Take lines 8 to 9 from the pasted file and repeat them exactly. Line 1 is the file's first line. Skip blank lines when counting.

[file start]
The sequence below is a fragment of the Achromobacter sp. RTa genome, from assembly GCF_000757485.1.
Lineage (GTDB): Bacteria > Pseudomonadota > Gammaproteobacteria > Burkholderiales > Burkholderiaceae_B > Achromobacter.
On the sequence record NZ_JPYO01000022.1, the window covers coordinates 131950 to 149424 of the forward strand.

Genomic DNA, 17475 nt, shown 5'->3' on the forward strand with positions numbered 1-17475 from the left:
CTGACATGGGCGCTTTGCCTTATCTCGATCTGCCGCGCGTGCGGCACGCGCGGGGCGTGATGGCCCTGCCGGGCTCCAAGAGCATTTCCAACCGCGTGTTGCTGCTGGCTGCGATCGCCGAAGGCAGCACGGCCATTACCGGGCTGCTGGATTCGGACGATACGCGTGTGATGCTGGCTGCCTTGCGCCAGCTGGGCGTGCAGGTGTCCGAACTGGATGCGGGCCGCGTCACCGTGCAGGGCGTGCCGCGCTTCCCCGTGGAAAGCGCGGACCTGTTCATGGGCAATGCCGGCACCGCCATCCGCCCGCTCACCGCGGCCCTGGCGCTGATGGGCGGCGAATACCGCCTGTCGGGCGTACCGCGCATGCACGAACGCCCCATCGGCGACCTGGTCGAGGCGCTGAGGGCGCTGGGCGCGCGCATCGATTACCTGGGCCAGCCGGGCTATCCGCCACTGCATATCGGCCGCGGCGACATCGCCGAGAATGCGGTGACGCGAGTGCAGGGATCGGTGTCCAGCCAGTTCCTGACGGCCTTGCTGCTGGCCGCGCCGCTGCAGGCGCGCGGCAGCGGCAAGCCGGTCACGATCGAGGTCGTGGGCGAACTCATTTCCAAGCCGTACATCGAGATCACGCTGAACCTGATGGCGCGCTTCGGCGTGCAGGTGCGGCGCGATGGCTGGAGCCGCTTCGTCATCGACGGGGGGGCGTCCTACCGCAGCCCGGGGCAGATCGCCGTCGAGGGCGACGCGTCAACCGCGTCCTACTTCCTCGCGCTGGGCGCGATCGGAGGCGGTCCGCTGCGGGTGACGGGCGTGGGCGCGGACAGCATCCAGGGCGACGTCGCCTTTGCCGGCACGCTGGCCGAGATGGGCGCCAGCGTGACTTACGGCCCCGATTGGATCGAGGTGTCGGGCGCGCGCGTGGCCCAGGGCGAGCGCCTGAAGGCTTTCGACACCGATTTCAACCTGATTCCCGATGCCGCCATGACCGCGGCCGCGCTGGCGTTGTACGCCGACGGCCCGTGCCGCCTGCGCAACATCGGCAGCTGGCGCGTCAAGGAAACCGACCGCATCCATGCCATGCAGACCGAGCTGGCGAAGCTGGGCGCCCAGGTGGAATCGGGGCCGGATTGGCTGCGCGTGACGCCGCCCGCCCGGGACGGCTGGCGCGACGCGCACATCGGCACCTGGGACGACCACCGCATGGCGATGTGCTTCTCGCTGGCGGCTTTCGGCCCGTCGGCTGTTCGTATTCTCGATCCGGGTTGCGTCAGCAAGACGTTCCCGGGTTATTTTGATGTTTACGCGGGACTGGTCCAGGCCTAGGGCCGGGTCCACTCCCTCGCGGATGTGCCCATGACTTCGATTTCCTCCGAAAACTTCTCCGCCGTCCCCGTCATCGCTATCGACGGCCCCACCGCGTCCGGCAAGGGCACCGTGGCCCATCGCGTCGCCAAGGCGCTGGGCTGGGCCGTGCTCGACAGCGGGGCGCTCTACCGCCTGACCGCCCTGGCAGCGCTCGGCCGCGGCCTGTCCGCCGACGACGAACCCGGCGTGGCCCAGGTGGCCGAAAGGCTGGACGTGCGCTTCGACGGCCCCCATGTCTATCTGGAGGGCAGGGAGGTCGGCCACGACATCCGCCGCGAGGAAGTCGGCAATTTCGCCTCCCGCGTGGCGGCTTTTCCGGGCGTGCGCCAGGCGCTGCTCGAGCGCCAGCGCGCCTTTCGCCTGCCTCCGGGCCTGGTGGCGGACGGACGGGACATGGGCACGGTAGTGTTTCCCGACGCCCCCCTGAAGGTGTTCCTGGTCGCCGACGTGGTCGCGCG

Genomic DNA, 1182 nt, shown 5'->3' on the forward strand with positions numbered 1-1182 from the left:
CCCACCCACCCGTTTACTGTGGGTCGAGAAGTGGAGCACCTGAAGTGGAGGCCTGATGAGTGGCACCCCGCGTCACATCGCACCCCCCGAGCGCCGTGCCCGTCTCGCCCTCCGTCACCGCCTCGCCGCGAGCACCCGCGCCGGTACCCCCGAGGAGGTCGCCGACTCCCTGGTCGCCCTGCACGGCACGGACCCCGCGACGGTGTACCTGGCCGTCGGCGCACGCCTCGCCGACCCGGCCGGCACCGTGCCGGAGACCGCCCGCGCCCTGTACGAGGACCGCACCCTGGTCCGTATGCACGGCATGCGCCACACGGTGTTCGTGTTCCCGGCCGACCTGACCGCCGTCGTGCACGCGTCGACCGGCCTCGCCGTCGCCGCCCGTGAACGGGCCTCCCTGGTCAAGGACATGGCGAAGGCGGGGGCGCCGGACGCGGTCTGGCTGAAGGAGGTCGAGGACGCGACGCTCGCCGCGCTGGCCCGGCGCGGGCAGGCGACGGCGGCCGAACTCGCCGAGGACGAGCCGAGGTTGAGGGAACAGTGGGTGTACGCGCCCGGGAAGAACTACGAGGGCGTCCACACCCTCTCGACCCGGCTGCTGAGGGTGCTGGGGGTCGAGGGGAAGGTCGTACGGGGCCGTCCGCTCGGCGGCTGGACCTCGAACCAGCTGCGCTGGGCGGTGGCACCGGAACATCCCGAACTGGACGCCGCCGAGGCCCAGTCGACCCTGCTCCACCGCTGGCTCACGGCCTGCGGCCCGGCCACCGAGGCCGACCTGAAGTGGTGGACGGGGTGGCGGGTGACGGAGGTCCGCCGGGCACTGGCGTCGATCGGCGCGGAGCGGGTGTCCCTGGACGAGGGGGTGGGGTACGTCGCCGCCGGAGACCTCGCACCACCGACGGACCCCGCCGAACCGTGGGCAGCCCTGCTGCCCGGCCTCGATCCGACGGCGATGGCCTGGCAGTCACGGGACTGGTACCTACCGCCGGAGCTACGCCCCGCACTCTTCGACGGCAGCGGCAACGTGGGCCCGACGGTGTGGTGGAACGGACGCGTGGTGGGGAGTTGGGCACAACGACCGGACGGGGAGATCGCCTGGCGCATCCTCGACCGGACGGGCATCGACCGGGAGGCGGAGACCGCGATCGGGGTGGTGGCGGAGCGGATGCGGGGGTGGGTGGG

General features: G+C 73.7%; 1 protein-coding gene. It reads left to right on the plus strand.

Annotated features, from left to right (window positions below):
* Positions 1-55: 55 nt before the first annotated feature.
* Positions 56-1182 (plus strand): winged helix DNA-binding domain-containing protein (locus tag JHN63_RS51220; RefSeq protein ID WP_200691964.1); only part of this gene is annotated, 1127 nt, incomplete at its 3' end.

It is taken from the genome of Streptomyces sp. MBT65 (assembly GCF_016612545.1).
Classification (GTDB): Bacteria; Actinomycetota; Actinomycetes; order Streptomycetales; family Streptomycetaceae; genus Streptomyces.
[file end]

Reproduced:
General features: G+C 73.7%; 1 protein-coding gene. It reads left to right on the plus strand.

Annotated features, from left to right (window positions below):